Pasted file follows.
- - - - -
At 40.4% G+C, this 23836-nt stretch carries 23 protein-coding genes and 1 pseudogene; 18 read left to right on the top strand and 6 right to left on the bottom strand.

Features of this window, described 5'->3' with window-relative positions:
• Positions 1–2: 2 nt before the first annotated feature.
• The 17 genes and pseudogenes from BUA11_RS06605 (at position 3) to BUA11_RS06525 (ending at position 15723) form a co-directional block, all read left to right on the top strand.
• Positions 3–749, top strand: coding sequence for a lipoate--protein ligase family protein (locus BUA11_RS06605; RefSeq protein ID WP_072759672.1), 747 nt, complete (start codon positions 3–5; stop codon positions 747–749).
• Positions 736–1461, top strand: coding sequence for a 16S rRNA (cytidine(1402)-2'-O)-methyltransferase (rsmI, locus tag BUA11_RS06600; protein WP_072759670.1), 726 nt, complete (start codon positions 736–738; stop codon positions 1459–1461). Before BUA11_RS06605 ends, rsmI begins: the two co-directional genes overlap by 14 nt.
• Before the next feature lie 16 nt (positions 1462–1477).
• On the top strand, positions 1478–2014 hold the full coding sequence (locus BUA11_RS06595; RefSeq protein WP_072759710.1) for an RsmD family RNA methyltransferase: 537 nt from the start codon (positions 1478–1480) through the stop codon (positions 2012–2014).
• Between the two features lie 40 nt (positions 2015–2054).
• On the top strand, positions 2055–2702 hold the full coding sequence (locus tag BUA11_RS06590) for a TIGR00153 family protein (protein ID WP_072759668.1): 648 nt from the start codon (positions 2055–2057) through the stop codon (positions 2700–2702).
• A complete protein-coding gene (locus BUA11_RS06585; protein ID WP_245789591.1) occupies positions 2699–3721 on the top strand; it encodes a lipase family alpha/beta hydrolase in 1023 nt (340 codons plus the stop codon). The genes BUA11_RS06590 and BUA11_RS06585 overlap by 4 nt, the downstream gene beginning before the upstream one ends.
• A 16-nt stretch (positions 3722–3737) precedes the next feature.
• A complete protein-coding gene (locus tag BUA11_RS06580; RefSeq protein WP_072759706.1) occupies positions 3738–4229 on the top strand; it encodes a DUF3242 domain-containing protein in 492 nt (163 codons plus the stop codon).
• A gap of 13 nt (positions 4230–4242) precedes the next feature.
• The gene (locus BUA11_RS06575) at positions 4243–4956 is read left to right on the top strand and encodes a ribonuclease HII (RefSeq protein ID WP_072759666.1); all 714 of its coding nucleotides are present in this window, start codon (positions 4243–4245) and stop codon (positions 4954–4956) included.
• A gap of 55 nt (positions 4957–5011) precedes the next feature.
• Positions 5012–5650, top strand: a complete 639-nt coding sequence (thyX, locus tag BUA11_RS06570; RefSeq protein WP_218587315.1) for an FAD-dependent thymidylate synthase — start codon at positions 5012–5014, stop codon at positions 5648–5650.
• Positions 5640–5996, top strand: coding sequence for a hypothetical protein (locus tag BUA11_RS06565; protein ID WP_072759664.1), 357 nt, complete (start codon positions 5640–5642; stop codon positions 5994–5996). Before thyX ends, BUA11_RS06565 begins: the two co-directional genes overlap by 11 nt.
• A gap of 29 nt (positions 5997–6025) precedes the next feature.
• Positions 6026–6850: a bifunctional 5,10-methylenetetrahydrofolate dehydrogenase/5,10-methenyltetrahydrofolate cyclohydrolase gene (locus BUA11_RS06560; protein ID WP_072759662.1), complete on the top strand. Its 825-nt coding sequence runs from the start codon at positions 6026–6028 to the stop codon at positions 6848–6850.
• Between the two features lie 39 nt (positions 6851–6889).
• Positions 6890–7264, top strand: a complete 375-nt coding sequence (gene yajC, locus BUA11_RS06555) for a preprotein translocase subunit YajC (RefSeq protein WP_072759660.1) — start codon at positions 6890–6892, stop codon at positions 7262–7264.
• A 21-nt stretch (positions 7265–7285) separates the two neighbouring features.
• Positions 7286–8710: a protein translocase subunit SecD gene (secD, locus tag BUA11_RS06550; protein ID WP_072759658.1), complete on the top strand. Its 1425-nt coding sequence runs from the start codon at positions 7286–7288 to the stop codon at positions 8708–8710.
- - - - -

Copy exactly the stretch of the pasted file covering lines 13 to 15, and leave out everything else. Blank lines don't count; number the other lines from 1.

• A complete protein-coding gene (locus tag BUA11_RS06580; RefSeq protein WP_072759706.1) occupies positions 3738–4229 on the top strand; it encodes a DUF3242 domain-containing protein in 492 nt (163 codons plus the stop codon).
• A gap of 13 nt (positions 4230–4242) precedes the next feature.
• The gene (locus BUA11_RS06575) at positions 4243–4956 is read left to right on the top strand and encodes a ribonuclease HII (RefSeq protein ID WP_072759666.1); all 714 of its coding nucleotides are present in this window, start codon (positions 4243–4245) and stop codon (positions 4954–4956) included.